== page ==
The gauntlet it took to get up there is forgotten as I look out on the mist covered hills of Tennessee washed over with the golden light of the rising sun.
I'm trying to capture the scale of this thing when I'm buzzed by a helicopter. Homeland security is something I really don't want to mess with, but fortunately I'm close to the edge and manage to swing myself over and out of sight. And what an edge...
From the edge I can see the rest of the complex. The morning light hits it perfectly, and I still need to get back and hide the bike properly now that it's light out before truly exploring the place. I take a shot, and slide down to ground level for another round-trip jog.
The inside of this place is incredible, the strange concrete warrens of the complex magnify and distort sound so it sounds like people are rattling around this hollow place. I find myself tiptoeing constantly, listening over the sound of my pounding heart for any hint of an actual presence somewhere within these walls. But apart from some crows, deer, a tiny frog, and my first owl(!) I am alone. Whistling in the cavernous spaces, climbing the rebar of half-finished reactors, trying to fathom the architecture, the mysterious purpose behind the exposed and alien skeleton.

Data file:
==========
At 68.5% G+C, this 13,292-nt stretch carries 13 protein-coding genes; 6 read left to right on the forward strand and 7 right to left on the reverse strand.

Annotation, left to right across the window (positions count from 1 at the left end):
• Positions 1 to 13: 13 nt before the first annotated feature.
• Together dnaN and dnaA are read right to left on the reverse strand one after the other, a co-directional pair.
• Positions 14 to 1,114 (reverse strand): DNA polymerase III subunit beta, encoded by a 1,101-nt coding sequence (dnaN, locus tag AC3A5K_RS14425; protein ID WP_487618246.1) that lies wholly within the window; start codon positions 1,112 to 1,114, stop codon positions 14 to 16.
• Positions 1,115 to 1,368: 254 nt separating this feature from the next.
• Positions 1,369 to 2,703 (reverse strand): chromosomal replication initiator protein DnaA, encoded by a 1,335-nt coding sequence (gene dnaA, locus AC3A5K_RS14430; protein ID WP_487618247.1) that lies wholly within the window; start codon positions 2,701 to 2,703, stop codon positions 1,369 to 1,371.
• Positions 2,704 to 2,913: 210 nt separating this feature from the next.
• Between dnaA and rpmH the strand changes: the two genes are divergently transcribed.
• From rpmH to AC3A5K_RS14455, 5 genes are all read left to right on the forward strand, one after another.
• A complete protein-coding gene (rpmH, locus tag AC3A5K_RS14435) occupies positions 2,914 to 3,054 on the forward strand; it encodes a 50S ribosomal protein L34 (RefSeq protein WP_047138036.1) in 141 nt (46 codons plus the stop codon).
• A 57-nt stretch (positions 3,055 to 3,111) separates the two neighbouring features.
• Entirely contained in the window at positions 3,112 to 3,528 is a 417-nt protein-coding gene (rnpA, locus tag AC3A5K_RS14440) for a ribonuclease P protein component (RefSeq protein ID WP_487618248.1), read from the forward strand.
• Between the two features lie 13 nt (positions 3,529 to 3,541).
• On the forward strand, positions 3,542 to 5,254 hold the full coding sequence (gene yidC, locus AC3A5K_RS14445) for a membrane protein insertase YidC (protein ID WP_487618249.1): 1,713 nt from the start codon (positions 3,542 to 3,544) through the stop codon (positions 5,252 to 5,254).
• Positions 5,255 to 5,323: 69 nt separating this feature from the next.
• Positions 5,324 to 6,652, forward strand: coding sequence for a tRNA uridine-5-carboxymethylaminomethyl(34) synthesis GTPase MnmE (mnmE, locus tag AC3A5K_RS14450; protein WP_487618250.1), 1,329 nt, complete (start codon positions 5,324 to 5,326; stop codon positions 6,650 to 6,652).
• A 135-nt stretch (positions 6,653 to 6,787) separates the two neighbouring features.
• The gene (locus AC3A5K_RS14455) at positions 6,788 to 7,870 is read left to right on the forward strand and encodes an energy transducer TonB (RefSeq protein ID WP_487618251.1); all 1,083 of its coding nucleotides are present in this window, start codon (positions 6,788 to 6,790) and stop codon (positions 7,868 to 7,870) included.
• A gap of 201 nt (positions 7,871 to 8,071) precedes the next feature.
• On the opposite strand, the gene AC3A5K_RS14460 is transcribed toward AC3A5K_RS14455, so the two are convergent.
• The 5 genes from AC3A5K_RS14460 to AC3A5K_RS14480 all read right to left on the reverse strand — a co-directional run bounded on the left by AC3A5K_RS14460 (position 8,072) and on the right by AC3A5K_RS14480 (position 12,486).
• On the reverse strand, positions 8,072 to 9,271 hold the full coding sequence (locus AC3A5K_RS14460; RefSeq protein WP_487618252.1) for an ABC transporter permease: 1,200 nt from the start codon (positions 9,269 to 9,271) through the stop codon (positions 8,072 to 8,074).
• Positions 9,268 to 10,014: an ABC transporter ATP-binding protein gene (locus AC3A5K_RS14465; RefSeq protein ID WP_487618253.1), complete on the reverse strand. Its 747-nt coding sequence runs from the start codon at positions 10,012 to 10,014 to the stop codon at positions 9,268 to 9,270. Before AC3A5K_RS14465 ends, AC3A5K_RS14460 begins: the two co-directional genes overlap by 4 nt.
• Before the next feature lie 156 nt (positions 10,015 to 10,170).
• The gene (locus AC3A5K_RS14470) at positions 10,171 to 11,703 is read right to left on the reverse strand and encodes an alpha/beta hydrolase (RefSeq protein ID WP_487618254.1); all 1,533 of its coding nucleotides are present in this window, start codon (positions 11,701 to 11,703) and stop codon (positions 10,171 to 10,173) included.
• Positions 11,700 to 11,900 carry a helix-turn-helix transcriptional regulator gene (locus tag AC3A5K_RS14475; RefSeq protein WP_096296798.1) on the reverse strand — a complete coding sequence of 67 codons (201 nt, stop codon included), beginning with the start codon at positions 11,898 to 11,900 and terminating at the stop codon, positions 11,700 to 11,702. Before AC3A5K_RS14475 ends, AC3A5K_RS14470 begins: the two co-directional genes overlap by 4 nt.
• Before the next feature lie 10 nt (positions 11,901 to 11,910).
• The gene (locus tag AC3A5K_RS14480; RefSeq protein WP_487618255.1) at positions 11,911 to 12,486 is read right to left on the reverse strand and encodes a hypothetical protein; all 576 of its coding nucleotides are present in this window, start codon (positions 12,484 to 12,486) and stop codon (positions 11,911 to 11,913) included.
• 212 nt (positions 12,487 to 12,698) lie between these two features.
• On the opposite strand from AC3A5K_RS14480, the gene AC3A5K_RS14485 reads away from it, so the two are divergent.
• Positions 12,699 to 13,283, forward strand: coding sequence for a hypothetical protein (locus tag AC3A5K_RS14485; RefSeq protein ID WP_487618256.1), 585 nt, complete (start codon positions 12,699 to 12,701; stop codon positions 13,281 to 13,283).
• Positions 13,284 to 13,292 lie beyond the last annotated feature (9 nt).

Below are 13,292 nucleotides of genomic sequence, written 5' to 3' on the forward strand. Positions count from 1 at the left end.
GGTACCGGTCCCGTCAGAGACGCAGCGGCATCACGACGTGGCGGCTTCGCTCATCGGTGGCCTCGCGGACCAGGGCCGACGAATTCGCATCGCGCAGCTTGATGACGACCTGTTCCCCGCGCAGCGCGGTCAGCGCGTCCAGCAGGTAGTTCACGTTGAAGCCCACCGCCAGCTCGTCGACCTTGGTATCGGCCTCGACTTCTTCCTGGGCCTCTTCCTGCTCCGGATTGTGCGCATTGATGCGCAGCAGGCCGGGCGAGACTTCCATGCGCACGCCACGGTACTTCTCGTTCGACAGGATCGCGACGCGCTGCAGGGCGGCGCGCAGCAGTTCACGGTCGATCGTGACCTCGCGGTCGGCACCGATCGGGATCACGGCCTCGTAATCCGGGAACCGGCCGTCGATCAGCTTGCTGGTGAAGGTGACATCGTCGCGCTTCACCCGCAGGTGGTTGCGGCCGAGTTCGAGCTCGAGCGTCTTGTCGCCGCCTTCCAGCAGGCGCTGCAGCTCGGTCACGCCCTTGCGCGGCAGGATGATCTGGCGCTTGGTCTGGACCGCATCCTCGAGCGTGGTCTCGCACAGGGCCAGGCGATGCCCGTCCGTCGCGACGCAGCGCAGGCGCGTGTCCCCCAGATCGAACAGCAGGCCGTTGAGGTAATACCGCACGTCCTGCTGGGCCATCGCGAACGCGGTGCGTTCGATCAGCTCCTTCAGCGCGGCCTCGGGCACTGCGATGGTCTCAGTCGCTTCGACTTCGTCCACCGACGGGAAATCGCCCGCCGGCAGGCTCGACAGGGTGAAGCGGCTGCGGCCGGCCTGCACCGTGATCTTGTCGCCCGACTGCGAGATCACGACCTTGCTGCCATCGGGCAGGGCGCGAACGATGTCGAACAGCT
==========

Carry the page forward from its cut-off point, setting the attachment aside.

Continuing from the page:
A sense of urgency is the only thing that drives me to go, and I eventually tear myself away several hours later. The photos here are what remain after the Louisiana Incident, my first encounter with Homeland Security (to be chronicled in the next update - a two parter!).
Back on the road, substituting food for a McDouble at McD's for a dollar. They don't do two cheeseburgers for a buck here, which was a great source of carbs thus far. I've never had anything against crapdonalds myself, food is food and it's tasty enough... but I am well past sick of it, need to slow down the pace so I can do more cooking. Plenty of that to come as I plot out my course through the beautiful Natchez Trace all the way down to southern Mississippi, and then New Orleans. I know nothing at all about the city, but it's on the way, I feel I should at least stop by for a day or two.